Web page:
However, Kalka MLA Latika Sharma says tenders have been floated and around Rs 200 crore will be spent on the construction of the 7.70-kilometer-long bypass. “Apart from this, eight small bridges, a railway underpass, water outlets and a 3-km-long service road will be constructed. But till its completion, there will be congestion.”

There is a restriction on the movement of trucks in Pinjore during school hours but after that it is chaos.

Accident-prone points

Pinjore town has the maximum number of accident-prone points, which include the area around Pinjore Gardens due to heavy traffic of trucks and the road from Bir Ghaggar to Durgiana Temple where traffic merges from the Panchkula-Shimla highway. Then, there is the cut under the flyover which leads to the Saket hospital, a sure-shot recipe for chaos.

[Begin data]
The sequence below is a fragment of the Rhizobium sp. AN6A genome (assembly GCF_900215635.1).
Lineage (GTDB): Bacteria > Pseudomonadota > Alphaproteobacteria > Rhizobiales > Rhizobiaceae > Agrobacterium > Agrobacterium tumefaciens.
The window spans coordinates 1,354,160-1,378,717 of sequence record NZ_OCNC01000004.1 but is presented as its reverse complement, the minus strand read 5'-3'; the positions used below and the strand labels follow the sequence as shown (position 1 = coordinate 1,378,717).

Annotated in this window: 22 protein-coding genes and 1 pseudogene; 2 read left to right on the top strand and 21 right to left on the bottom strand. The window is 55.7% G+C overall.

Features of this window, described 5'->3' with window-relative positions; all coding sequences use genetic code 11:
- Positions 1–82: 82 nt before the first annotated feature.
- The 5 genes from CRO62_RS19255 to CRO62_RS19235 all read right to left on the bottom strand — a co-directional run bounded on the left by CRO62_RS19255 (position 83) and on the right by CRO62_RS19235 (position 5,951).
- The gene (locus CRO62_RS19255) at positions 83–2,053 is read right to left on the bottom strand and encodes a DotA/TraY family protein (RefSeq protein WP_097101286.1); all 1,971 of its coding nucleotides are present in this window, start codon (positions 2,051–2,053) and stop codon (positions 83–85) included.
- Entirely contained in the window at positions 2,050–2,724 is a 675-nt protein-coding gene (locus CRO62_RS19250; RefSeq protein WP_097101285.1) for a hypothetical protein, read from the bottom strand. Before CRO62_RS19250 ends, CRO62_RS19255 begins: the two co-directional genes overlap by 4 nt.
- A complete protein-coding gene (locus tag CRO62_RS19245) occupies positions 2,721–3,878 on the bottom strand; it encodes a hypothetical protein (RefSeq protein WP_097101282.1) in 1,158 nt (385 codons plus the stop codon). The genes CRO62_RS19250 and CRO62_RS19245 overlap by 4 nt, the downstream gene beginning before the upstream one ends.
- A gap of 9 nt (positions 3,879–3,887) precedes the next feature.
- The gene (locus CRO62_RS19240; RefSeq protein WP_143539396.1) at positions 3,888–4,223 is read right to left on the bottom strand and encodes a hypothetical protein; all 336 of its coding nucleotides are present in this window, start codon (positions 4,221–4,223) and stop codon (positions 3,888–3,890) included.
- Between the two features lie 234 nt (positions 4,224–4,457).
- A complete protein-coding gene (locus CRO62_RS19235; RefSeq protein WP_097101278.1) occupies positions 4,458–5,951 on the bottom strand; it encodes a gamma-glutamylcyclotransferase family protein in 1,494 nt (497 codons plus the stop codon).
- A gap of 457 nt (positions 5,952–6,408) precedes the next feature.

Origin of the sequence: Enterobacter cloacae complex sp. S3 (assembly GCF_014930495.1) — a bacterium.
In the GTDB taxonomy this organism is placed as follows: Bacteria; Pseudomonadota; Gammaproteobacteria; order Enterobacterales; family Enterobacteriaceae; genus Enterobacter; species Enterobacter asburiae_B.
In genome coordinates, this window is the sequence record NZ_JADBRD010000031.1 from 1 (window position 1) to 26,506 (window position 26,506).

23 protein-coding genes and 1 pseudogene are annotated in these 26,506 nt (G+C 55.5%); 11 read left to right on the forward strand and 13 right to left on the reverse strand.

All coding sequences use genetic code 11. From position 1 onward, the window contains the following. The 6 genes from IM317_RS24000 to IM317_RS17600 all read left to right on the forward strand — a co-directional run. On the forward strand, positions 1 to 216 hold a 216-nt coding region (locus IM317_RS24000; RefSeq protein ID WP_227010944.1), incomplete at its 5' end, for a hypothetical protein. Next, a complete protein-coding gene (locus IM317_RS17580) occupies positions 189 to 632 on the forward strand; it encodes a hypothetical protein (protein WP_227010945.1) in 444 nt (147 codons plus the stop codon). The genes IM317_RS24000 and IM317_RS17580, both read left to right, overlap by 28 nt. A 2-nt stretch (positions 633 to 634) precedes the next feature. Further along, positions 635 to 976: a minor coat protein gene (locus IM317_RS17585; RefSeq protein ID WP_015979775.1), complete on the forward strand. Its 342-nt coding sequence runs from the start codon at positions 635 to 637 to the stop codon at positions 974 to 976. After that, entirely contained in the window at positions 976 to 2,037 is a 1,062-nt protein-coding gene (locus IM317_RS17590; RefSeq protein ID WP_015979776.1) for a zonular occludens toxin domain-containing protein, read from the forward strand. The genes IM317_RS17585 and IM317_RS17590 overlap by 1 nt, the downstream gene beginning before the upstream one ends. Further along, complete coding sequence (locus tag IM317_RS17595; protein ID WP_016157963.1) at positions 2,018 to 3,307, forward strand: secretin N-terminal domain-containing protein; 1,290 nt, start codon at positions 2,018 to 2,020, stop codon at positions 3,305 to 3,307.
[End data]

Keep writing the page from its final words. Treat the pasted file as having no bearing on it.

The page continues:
The slope from Amravati to Rajjipur T-point, and a sharp turn at the Mallah Mor, are among other accident-prone points, where buses have turned turtle.

The HMT T-point, where traffic merges from both sides of the highway, is also vulnerable to traffic mishaps.

Besides there are other risky points such as the Nanakpur-Ramnagar T-point, Situ Majra, T-point Karanpur and T-point Charnia.

Sanitation scenario

Ever since Pinjore was transferred to the municipal corporation, the residents have been expecting a cleanup of the area but to no avail. And there is hardly any deployment of sanitation staff.

Many colonies are yet to be connected to sewerage lines.

The worst eyesore in Pinjore is the garbage dumped near the cremation ground in Saini Mohalla.